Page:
FDA-approved indications for alteplase include pulmonary embolism, myocardial infarction with ST-segment elevation (STEMI), ischemic stroke when given within 3 hours of the start of symptoms, and re-establishment of patency in occluded intravenous (IV) catheters.
Common off-label indications include:
The dosing and administration of tPA are specific to the indication.
FDA Approved Indications
Ischemic Stroke: The only blood test that should be done before tPA usage is the blood glucose level. If the patient is on anticoagulation like coumadin then only we should do PT, PTT, and INR etc. The benefit of tPA depends a lot on time. The sooner tPA is given, the better are the outcomes.
IV Catheter Occlusion
Pediatric Pleural Effusions
Prosthetic Valve Thrombosis
Alteplase is administered intravenously as a bolus injection or infusion. In emergency situations, it is reasonable to administer tPA through intraosseous access.
Bleeding associated with alteplase therapy can be divided into two broad categories. Internal bleeding includes intracranial bleeding (0.4% to 15.4%), retroperitoneal bleeding (less than 1%), gastrointestinal (GI) bleeding (5%), genitourinary bleeding (4%), and respiratory bleeding. Superficial or surface bleeding is observed mainly at invaded or disturbed sites such as venous cutdowns, arterial punctures, and recent surgical intervention sites. Less serious spontaneous bleeding includes ecchymosis (1%), gingival bleeding (less than 1%), and epistaxis (less than 1%). In clinical studies of adult patients with acute ischemic stroke (n = 624), a higher incidence of intracranial bleeding, especially symptomatic intracranial bleeding, was seen in patients receiving alteplase compared to placebo (total intracranial bleeding 15.4% versus 6.4%, p < 0.01; symptomatic intracranial bleeding 8% versus 1.3%, p < 0.01). However, there was no increase in the incidence of 90-day mortality or severe disability in patients receiving alteplase. Studies indicate that the incidence of intracranial bleeding is dose-related, with the greatest percentage occurring at a dosage of 150 mg (1.3%) compared to 100 mg (0.4%). Rates of adverse events including bleeding are related to the total exposure of tPA.
Cardiac dysrhythmias may be noted when tPA is administered for NSTEMI and is related to re-establishment of tissue perfusion rather than drug exposure.
Allergic reactions including anaphylactic-type reactions are possible following exposure to tPA. Various sources of tPA have varying levels of antigenicity. See “streptokinase” for further discussion. The rapid conversion of plasminogen to plasmin signals a complement cascade leading to mast cell degranulation and subsequent anaphylactic reaction.
A 2016 update was published by the American Heart Association to guide tPA inclusion and exclusion criteria for the management of ischemic stroke. The following list includes the most recent absolute and relative contraindications for therapy as determined by the AHA.
Relative Exclusion Criteria
Recent experience suggests that under some circumstances, with careful consideration and weighing of risk to benefit, patients may receive fibrinolytic therapy despite 1 or more relative contraindications. Consider risk to the benefit of intravenous rtPA administration carefully if any of these relative contraindications are present:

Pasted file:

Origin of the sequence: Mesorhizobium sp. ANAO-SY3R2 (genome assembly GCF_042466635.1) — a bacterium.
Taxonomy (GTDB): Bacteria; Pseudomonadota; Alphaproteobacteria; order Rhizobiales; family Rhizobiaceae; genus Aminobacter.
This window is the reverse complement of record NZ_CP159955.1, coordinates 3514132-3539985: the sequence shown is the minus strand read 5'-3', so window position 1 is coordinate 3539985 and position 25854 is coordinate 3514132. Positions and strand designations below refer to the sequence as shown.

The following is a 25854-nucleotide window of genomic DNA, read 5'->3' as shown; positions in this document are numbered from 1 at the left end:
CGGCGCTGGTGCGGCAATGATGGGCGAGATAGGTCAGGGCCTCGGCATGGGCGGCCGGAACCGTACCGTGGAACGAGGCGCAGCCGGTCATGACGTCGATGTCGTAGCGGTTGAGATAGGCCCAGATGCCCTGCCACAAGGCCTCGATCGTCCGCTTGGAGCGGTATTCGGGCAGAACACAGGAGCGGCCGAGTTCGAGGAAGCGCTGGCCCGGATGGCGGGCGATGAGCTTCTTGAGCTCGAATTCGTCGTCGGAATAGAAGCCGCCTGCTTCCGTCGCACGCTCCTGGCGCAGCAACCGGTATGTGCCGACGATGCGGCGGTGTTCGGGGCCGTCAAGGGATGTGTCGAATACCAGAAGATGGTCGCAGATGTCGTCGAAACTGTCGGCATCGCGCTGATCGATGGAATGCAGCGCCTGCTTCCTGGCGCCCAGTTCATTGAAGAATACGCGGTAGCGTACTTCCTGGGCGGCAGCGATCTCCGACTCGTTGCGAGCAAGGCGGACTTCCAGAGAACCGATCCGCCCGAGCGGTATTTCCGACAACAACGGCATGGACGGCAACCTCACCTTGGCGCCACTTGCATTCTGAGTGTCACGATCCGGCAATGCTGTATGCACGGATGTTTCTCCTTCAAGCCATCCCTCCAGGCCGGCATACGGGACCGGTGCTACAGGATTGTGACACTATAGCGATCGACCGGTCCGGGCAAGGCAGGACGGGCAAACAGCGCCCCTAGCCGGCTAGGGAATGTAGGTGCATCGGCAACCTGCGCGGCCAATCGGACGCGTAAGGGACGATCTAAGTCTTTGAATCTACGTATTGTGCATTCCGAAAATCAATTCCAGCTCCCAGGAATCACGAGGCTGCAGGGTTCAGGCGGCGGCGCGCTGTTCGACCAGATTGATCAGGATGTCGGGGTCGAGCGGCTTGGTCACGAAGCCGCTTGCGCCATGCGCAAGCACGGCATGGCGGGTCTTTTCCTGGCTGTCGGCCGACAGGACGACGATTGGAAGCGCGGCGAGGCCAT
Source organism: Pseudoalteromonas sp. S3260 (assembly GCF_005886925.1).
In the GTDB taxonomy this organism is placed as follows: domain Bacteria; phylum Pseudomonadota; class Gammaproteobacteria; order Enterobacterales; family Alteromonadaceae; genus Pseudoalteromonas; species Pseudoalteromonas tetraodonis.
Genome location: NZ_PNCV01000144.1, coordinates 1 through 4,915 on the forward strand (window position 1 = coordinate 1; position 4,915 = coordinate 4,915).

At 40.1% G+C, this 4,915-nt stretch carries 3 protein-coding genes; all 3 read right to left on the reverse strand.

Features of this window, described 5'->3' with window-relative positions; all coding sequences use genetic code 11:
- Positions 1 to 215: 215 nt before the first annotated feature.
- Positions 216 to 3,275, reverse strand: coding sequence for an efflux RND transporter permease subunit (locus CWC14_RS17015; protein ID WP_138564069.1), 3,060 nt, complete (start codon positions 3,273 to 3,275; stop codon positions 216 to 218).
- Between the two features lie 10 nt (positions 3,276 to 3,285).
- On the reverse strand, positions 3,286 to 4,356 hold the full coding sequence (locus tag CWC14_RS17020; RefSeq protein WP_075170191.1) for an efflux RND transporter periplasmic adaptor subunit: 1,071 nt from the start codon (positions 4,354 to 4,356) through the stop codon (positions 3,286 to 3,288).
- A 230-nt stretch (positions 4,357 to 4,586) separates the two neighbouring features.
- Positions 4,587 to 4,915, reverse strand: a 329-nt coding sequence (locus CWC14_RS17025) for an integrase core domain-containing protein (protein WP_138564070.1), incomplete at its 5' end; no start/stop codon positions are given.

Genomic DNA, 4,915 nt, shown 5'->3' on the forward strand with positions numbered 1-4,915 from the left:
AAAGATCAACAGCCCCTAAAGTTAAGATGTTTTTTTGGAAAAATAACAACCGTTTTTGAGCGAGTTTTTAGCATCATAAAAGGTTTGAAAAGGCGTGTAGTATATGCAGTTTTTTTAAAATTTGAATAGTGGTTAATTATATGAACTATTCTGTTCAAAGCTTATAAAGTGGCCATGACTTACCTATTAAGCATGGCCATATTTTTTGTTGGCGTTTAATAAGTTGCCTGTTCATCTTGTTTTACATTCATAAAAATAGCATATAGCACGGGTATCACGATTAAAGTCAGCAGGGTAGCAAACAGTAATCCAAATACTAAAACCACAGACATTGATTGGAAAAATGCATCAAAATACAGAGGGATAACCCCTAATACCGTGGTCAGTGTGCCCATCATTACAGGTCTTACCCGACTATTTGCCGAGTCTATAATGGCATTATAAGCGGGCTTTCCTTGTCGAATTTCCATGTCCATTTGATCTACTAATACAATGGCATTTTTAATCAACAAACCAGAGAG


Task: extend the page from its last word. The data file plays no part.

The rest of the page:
There are no therapeutic drug monitoring recommendations that pertain to the efficacy of tPA therapy. If prolonged off-label therapy is occurring in the event of catheter-directed therapy or repeated dosing in valve thrombosis serial imaging of the thrombus is reasonable. The safety profile is best monitored by prothrombin time (PT), partial thromboplastin time (PTT), Hemoglobin, and hematocrit to assess ongoing bleeding. Of note, fibrinogen levels may be an indicator of increased bleed risk for values less than 150mg/dL.
There is no direct reversal agent for the potentially major bleeding that may occur during tPA therapy. Commonly employed strategies include anti-fibrinolytic therapy such as tranexamic acid or aminocaproic acid though no specific dosages have been studied. If fibrinogen levels are less than 150mg/dL, there may be added benefit from fresh frozen plasma or cryoprecipitate. Cryoprecipitate should be used without any delay and monitor the fibrinogen level closely.
There is no longer any question about the effectiveness of thrombolytic agents for the treatment of several medical disorders, but it is vital that nurses, pharmacists, and radiologists be fully aware of their indications and contraindications. For these agents to be effective not only do they have to be administered within a certain time period, but one also has to ensure that the patient has no condition that contraindicates the therapy. In addition, the nurse should educate the patient about the procedure, the need to remain at bed rest for several hours after the procedure and the need to constantly monitor for bleeding. Plus, the pharmacist must be familiar with the recent novel anticoagulants and any possible interactions with the thrombolytic drugs. Only through close communication and constant vigilance between the various healthcare professionals can the serious complications of these drugs be prevented. (Level V)
Many clinical trials have been undertaken to determine the effectiveness of thrombolytic agents in patients with acute myocardial infarction, pulmonary embolism, acutely ischemic limb, and an embolic stroke. When used to treat acute MI, embolic stroke and pulmonary embolism, the outcomes are fair to good. The biggest drawback to this therapy is patient delay in arriving at the emergency room or a delay in diagnosis. These drugs have saved many lives and are cost-effective and reduce hospital stays. (Level II)
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